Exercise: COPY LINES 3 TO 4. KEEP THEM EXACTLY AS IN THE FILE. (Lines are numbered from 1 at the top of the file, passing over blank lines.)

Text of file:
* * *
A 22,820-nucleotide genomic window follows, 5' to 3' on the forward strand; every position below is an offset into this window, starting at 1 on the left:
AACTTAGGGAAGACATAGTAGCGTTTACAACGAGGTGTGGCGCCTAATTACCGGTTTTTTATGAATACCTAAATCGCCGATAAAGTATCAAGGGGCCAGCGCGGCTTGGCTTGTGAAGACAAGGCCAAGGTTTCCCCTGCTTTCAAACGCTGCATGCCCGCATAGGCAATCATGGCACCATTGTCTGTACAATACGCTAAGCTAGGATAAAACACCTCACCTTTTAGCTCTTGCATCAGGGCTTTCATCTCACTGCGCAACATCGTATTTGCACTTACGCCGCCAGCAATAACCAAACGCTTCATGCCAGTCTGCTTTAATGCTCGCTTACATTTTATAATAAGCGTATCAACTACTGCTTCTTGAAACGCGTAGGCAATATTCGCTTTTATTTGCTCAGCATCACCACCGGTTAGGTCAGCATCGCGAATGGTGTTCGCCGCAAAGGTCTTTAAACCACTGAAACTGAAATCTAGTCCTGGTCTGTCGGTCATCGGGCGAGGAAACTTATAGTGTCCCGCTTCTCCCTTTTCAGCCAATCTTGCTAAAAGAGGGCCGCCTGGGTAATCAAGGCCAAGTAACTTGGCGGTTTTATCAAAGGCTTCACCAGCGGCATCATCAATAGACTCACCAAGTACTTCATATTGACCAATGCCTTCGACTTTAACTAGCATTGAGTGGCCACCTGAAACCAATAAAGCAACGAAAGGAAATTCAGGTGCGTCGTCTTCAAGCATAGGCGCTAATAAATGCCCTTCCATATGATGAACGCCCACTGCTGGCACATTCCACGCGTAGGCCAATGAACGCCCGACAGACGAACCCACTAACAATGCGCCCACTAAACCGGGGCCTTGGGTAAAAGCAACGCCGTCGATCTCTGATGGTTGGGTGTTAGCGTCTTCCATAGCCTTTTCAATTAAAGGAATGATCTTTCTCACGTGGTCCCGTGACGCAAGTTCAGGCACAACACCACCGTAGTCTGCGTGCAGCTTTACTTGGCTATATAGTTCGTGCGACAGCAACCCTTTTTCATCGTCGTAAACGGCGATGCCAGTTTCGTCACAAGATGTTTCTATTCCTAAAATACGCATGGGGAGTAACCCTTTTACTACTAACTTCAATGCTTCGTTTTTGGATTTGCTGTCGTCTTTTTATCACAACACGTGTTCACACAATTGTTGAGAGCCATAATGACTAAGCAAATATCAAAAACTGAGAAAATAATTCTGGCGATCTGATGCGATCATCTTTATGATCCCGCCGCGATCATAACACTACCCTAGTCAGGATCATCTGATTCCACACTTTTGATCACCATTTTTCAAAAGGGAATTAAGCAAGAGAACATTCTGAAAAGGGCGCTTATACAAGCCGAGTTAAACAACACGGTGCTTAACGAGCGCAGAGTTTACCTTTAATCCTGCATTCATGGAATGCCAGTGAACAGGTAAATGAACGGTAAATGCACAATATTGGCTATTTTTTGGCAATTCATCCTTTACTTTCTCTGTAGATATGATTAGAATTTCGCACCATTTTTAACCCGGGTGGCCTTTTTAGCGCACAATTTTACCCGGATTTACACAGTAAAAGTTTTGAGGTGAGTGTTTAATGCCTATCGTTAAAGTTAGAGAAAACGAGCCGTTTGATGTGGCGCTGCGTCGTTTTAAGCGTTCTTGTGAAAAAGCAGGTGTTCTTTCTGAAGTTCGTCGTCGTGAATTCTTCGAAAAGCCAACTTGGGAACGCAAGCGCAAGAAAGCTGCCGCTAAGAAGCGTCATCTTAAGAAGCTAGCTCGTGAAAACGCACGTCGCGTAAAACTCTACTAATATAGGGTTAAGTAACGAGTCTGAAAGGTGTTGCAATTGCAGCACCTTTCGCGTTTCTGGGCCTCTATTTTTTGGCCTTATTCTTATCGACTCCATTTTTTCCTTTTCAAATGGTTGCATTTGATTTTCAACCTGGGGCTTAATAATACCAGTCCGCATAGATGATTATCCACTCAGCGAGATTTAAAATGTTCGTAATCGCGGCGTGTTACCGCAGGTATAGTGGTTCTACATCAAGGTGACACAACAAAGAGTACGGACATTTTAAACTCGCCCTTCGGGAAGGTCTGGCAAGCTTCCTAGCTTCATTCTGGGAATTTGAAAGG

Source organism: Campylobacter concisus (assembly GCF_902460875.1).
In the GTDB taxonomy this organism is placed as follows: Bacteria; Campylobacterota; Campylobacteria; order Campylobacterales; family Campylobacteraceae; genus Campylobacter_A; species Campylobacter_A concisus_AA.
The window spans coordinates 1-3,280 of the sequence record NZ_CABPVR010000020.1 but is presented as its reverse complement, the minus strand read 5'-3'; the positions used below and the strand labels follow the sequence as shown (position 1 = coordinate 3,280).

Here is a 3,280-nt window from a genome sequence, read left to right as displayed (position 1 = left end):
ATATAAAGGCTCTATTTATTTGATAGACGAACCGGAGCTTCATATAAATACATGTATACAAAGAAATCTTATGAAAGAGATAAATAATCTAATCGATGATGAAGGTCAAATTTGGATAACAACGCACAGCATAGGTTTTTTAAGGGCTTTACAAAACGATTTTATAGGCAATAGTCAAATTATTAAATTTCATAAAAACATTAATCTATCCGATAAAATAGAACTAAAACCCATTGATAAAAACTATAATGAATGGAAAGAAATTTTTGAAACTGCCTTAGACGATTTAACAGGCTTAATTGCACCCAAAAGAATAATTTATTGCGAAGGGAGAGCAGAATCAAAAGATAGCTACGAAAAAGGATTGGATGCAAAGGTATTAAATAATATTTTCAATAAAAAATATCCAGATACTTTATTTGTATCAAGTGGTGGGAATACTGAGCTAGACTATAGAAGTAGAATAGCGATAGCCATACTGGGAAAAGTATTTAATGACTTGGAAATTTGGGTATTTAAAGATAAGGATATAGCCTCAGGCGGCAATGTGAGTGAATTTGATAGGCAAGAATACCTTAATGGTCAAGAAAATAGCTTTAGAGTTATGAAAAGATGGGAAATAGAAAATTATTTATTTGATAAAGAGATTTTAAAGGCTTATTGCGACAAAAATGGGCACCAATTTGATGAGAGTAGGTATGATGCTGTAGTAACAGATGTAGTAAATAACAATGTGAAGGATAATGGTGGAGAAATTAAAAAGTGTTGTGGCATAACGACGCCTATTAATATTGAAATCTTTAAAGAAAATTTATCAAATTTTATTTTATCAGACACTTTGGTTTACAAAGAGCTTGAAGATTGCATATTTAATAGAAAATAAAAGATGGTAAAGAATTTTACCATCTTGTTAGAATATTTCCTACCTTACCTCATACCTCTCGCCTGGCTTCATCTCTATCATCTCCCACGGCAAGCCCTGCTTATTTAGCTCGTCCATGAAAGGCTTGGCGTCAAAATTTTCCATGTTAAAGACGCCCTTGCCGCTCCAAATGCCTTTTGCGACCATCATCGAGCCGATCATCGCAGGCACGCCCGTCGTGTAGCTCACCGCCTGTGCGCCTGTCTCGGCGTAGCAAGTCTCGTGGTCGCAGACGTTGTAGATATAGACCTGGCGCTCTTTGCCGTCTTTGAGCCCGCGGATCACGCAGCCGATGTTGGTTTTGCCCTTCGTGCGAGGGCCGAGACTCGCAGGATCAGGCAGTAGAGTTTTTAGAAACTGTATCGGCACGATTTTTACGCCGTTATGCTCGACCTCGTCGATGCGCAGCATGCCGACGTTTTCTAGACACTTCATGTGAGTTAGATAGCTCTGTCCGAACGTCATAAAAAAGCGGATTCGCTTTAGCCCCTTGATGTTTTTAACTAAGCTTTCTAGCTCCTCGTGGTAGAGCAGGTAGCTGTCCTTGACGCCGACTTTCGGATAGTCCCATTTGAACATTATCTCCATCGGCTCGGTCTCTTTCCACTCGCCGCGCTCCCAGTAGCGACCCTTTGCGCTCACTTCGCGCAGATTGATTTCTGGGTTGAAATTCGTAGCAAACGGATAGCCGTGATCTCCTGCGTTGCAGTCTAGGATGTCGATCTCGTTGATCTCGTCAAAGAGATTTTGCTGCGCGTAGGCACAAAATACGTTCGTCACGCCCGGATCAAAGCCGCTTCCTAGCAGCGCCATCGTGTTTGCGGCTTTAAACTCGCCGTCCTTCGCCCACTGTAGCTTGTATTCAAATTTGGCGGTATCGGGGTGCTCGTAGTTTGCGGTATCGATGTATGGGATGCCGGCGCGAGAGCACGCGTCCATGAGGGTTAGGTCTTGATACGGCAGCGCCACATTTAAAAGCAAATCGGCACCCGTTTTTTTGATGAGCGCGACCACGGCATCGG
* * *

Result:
Source organism: Campylobacter concisus (assembly GCF_902460875.1).
In the GTDB taxonomy this organism is placed as follows: Bacteria; Campylobacterota; Campylobacteria; order Campylobacterales; family Campylobacteraceae; genus Campylobacter_A; species Campylobacter_A concisus_AA.